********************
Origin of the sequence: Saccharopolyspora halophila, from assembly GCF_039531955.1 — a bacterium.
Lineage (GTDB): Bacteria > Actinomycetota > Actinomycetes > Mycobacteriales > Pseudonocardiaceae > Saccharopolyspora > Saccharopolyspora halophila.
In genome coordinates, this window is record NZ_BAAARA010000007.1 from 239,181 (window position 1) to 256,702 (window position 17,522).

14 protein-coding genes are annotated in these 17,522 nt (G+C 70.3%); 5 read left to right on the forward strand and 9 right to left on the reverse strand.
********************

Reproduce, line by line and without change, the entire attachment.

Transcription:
Origin of the sequence: Saccharopolyspora halophila, from assembly GCF_039531955.1 — a bacterium.
Lineage (GTDB): Bacteria > Actinomycetota > Actinomycetes > Mycobacteriales > Pseudonocardiaceae > Saccharopolyspora > Saccharopolyspora halophila.
In genome coordinates, this window is record NZ_BAAARA010000007.1 from 239,181 (window position 1) to 256,702 (window position 17,522).

14 protein-coding genes are annotated in these 17,522 nt (G+C 70.3%); 5 read left to right on the forward strand and 9 right to left on the reverse strand.